"You look at gambling addictions for you know, you know, middle-aged people and midlife crisis, but nowadays, it's getting to the younger kids too. And it's a sad thing to see," he said.


As legal battles persist, the future of gaming machines in Missouri is uncertain. The stakes are high, affecting both the industry and our communities. 

The I-Team asked Missouri Attorney General Andrew Bailey’s Office about its position on the proliferation of unregulated gambling machines, like Wildwood-based Torch Electronics. We also asked for its response to the fact that public records show Torch Electronics has contributed hundreds of thousands of dollars to political action committees over the years, with critics questioning whether it’s allowed the company to avoid regulation. 

In response, the office sent us an April press release noting that Bailey filed suit against T.J. Entertainment in Dunklin County for acting as a public nuisance to Missourians. The suit comes after his office received investigative referrals from local law enforcement surrounding the facility. 

“As Attorney General, I will always use every legal tool at my disposal to protect Missourians,” said Bailey. “Illegal casinos that have been overrun with crime serve as nothing but a harm to the public. I am moving to shut this location down permanently before it can wreak any more havoc on the local community.”

Bailey has said that this type of gaming should be handled at the local level.

The I-Team asked the St. Louis County Prosecuting Attorney Wesley Bell’s Office for comments about unregulated gambling. We asked whether the office would prosecute a case if law enforcement brought a warrant application to its office on unregulated gambling machines. 

A spokesperson told us “charging decisions are made on an individual basis. There is no way to answer a hypothetical charging question.” 

We asked St. Louis County Police about its approach to unregulated gambling machines. A spokesperson told us they do not regulate these machines and instead enforce laws that are in place. They referred us to the Missouri Gaming Commission. 

We asked The Missouri Gaming Commission whose responsibility it is to regulate the machines so that law enforcement can enforce the law. 

Jan Zimmerman, chairman of the Missouri Gaming Commission, told us: “The Missouri Gaming Commission is tasked with the regulation and oversight of legal gaming operations throughout the state. The fact that countless illegal machines are being operated is, of course, great concern to us. We are bound by the existing laws within the state and prosecution is a determination made by the local prosecutors on a case by case basis.”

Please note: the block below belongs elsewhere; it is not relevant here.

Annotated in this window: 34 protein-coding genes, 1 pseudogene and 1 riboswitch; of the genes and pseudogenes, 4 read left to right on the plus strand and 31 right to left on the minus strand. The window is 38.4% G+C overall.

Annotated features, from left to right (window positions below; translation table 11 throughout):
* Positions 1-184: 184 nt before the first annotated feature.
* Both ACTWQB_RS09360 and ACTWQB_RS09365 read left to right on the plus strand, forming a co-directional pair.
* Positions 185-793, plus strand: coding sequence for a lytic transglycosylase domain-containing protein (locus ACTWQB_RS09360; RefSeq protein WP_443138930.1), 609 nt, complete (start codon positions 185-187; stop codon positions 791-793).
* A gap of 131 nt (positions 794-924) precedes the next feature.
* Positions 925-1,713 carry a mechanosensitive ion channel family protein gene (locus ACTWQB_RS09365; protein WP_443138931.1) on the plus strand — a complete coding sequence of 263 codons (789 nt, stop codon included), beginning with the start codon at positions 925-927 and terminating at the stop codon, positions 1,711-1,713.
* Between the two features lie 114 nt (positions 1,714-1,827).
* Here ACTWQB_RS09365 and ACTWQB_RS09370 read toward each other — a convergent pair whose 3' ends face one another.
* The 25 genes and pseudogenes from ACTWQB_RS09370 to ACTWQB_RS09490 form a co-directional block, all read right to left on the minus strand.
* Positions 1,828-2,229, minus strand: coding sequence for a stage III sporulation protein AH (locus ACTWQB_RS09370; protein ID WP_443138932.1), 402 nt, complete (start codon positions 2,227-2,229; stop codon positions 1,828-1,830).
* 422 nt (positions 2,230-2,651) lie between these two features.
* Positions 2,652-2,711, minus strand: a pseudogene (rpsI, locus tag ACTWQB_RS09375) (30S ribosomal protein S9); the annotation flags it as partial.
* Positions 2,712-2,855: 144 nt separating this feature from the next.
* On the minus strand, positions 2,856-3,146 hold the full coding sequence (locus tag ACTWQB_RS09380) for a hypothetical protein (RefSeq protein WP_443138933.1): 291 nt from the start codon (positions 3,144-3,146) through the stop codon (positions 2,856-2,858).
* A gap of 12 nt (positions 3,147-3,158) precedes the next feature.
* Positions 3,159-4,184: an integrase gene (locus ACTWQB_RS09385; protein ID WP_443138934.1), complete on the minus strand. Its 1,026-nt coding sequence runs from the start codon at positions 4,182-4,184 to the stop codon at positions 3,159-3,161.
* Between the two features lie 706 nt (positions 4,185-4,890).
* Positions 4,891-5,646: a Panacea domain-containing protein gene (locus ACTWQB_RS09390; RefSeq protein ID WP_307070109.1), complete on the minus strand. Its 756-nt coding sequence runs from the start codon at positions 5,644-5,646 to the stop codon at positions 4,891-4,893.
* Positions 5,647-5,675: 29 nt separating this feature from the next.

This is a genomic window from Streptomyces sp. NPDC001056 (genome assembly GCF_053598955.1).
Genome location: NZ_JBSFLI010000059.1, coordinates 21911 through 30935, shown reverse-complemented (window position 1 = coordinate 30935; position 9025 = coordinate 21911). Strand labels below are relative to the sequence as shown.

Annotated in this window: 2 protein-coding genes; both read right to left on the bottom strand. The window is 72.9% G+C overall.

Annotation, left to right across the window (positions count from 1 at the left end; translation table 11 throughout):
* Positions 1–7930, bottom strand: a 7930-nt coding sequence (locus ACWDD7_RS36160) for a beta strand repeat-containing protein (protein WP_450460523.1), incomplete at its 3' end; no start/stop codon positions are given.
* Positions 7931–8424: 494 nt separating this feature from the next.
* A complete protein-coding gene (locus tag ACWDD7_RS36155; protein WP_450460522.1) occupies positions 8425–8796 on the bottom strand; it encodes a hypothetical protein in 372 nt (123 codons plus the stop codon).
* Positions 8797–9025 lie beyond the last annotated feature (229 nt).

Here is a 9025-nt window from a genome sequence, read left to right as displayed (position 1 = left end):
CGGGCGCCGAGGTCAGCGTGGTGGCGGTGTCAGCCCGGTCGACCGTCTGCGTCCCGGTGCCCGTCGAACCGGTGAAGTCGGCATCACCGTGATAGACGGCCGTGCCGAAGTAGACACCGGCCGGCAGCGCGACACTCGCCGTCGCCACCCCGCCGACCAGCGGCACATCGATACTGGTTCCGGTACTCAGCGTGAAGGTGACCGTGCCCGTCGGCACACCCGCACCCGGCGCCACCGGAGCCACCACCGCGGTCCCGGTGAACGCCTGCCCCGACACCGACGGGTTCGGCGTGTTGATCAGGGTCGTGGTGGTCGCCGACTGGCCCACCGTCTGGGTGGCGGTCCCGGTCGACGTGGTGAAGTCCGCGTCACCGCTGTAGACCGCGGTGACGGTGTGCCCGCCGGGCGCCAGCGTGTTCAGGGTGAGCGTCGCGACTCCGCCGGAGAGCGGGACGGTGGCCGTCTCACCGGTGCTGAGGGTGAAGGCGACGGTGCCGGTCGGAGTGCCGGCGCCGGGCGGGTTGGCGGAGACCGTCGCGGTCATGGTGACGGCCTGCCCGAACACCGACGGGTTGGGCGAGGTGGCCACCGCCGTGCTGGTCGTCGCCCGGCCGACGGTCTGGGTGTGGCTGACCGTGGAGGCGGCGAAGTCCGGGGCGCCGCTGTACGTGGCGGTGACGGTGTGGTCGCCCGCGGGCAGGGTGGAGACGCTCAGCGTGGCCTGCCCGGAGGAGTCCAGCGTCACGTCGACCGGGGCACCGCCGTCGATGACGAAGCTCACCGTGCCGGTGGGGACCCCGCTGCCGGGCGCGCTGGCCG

Michael Winter, a spokesperson for the Missouri Gaming Association, told us: “It's very disappointing local prosecutors aren’t taking action. The Missouri Gaming Commission has indicated they believe these or similar machines are illegal. The Missouri State Highway Patrol has done numerous investigations, seized illegal machines and referred cases to prosecutors. Yet many are not filing charges and taking these cases to trial which is leaving Missourians unprotected."

Right now it’s largely up to local prosecutors to interpret and enforce Missouri law. They determine what qualifies as gambling and the legality of these games. 


Complaints are piling up. The Missouri Gaming Commission, which considers these machines illegal, has received about 230 complaints this year alone. So far in 2024, the Missouri Gaming Commission has received 98 online reports and 131 telephone complaints of illegal machines. The data is as of June 11. In 2023, the Missouri Gaming Commission received 215 online reports and 253 telephone complaints of illegal machines. In 2022, Missouri Gaming Commission received 174 online reports and 308 telephone complaints of illegal machines.  

In 2023, the Missouri State Highway Patrol investigated 393 complaints and submitted 144 probable cause statements. So far in 2024, the Missouri State Highway Patrol has investigated 273 complaints and submitted 57 probable cause statements. No machines were seized during 2023. So far in 2024, 18 machines have been seized. 

The I-Team reached out to Ron Leone, a lobbyist for the Missouri Petroleum Marketers and Convenience Store Association, for the organization’s perspective on unregulated gambling machines and reaction to concerns. We are waiting to hear back. 


Regulation has been proposed in Missouri to restrict cash-prize gaming, also known as video lottery terminals.

In April, Torch Electronics filed a lawsuit against the City of Springfield in Missouri, which passed an ordinance banning these devices. 

In 2020, a judge in Platte County in northwest Missouri ruled that the so-called "no chance gambling" machines are illegal. 

Eric Zahnd, prosecuting attorney for Platte County, told us: “Despite the fact that so-called ‘no chance’ gambling machines are commonly seen in convenience stores and other locations across Missouri, they are illegal slot machines. In 2020, my office won a criminal trial against a distributor of those machines, and that company was found guilty of promoting gambling. Pursuant to Missouri law, those machines were later publicly destroyed. The Platte County case merely reaffirmed long-standing Missouri law: Slot machines can only be located in regulated casinos. This particular technology may be new, but the law making them illegal dates back to the early twentieth century. Even machines that theoretically give a player the opportunity to know the outcome of a game still constitute gambling.” 

The I-Team reached out to Missouri lawmakers who voted against an amendment that would legalize and regulate video lottery terminals, limiting the number of them in the state, among other restrictions. We are waiting to hear back from state senators Lincoln Hough, Sandy Crawford, Mike Cierpiot, and Mike Bernskoetter.